Good listeners are able to restate what others are saying. They're not simply waiting for their turn to talk. I cannot recall if I first learned this lesson in high school or college, but this is not a new lesson though it has remained with me and guided how I behave and understand others. Maybe now more than ever, the ability to truly listen is critical for leaders and good citizens.
Good parents learn to listen to their children and know when the words being used are signals for other feelings. Many parents know that when a child says, “I have a tummy ache,” while in route to school, could indicate some level of anxiety about going to school that day.
We cannot learn the code language used by our children unless we listen to them.
The same goes for adults. For example, when a parent/guardian expresses concerns to me about a counselor, teacher or coach, I have learned to find out what is making the parent/guardian nervous. Is there a concern that the child may not get into the college of her dreams? Is it possible that a child may not get an A, a starting position, or the lead role? Or is it possible that someone is not meeting expectations?
We need to know the real issue before we can resolve a fear or an authentic problem.
Repeating and confirming a question before answering can save time and minimize confusion. Similarly, asking questions before drawing conclusions can help mitigate misunderstandings and offer some clarity around concerns.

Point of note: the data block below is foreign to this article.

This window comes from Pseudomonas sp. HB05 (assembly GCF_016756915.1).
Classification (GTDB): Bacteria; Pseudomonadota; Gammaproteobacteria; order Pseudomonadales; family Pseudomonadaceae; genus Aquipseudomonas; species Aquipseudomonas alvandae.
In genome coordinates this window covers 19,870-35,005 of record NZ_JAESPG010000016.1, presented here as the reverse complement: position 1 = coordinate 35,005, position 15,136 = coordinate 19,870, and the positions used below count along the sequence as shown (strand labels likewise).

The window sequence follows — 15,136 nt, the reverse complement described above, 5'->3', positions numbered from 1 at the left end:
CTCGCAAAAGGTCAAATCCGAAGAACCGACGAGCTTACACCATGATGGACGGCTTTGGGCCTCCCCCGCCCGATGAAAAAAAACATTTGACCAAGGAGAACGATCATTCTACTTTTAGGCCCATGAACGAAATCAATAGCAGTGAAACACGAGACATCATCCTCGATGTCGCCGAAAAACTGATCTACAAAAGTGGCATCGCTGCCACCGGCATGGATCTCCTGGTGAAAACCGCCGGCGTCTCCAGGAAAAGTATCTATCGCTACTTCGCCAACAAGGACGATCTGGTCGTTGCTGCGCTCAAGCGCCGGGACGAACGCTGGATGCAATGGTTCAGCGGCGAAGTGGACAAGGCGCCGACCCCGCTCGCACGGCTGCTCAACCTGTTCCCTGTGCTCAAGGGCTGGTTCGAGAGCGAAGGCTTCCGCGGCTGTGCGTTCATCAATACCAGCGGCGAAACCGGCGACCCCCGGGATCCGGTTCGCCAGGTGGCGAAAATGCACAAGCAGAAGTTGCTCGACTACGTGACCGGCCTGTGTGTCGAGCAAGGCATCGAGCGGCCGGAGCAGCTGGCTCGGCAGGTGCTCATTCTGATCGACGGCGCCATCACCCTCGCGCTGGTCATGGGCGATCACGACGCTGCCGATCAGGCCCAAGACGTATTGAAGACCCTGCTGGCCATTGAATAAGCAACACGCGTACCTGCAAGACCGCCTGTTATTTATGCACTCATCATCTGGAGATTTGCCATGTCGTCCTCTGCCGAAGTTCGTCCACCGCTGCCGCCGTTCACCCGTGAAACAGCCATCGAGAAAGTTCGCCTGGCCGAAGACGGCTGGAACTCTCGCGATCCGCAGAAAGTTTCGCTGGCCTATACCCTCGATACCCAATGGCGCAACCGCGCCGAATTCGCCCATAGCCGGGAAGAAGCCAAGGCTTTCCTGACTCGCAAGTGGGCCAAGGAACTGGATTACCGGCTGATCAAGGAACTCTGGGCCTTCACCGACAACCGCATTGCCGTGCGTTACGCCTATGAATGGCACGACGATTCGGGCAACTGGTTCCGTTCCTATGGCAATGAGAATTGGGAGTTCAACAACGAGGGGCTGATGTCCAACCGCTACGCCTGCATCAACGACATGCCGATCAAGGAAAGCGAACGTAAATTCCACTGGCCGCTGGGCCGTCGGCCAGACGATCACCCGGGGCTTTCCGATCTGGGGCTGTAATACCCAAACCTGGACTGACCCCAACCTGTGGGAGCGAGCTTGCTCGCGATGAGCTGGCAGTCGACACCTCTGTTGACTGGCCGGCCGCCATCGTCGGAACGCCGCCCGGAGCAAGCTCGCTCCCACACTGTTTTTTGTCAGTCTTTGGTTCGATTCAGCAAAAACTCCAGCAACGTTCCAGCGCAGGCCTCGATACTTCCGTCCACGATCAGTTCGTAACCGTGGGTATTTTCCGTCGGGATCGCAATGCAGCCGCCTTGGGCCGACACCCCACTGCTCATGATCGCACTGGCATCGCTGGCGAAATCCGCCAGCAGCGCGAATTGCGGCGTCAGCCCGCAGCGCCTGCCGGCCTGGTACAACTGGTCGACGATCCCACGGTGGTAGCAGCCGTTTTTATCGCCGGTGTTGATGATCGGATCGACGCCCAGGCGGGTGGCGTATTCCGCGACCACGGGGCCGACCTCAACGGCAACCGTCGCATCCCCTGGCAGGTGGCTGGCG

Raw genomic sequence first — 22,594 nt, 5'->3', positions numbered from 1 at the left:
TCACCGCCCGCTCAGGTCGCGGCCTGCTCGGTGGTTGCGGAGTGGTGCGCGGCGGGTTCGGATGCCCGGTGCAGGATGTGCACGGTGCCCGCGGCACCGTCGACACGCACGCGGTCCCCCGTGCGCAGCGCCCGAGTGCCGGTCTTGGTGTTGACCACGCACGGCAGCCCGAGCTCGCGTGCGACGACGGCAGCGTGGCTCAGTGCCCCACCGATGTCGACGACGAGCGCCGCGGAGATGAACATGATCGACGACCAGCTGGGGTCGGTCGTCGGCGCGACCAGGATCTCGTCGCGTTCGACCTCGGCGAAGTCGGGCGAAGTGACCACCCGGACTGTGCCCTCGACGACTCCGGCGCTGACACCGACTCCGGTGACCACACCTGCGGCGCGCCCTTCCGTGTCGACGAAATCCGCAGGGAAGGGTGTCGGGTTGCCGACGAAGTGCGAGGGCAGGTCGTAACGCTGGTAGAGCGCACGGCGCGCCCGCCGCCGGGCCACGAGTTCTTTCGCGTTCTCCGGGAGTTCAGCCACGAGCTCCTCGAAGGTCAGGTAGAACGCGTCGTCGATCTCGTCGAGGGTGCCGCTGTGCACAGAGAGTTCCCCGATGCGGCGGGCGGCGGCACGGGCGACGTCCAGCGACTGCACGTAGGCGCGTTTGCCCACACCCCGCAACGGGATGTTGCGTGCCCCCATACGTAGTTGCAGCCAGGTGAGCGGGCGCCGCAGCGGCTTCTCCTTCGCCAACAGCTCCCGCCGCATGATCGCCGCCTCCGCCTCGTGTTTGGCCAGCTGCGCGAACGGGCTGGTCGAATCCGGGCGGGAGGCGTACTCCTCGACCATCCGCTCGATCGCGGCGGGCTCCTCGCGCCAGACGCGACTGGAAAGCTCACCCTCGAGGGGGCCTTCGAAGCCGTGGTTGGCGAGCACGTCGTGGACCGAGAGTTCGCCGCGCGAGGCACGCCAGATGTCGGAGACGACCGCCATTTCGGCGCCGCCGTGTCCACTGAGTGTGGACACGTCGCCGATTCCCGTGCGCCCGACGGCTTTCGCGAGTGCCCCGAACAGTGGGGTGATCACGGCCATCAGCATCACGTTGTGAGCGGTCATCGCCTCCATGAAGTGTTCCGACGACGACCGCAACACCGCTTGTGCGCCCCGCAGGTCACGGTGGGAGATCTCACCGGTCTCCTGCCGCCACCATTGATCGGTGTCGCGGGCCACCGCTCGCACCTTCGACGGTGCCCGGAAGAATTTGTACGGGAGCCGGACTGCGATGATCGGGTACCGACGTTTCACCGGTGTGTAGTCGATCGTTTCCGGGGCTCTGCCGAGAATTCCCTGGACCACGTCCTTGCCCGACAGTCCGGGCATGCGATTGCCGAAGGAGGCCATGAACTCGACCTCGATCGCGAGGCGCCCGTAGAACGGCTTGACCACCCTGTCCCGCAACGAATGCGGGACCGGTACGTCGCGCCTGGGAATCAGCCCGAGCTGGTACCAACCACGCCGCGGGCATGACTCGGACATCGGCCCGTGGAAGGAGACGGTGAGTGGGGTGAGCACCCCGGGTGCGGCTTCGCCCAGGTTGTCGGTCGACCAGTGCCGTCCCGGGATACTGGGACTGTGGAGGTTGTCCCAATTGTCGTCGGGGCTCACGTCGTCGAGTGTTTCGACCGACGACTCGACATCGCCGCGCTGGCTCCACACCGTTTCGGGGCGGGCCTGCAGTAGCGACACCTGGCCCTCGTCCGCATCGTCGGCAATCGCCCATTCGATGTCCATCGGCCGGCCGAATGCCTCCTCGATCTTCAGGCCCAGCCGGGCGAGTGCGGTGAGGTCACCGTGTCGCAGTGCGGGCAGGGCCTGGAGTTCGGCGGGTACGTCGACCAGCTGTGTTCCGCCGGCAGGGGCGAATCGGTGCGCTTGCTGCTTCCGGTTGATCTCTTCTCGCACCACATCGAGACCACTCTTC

For example, if someone were to say, “That coach is terrible!” one could respond by asking if the concerned person has met with the coach. Pressing further, I'd want to know, "What kinds of questions did you or would you ask the coach during a meeting?"
Once people start asking questions there is a good chance they might work together for a solution. A question typically elicits a response, which begins an exchange. If both parties are interested in improvement they will listen to each other and find ways to address concerns.
When one asks a question with sincerity, listening must follow.
Another key lesson I've learned about listening is that every question does not need to be answered. In some cases, the best response is to send the person to find the answer or for everyone to take some time to think about the question and then get back together. In other cases, the statement, “I do not know, but I will try to find out and get back to you,” is the best we can do.
Great listeners use more than their ears and brains. Great listeners use lessons learned, experiences and their hearts so they can get to the essence of the issues, thoughts and ideas being presented to them. Great listeners care about the people with whom they are meeting.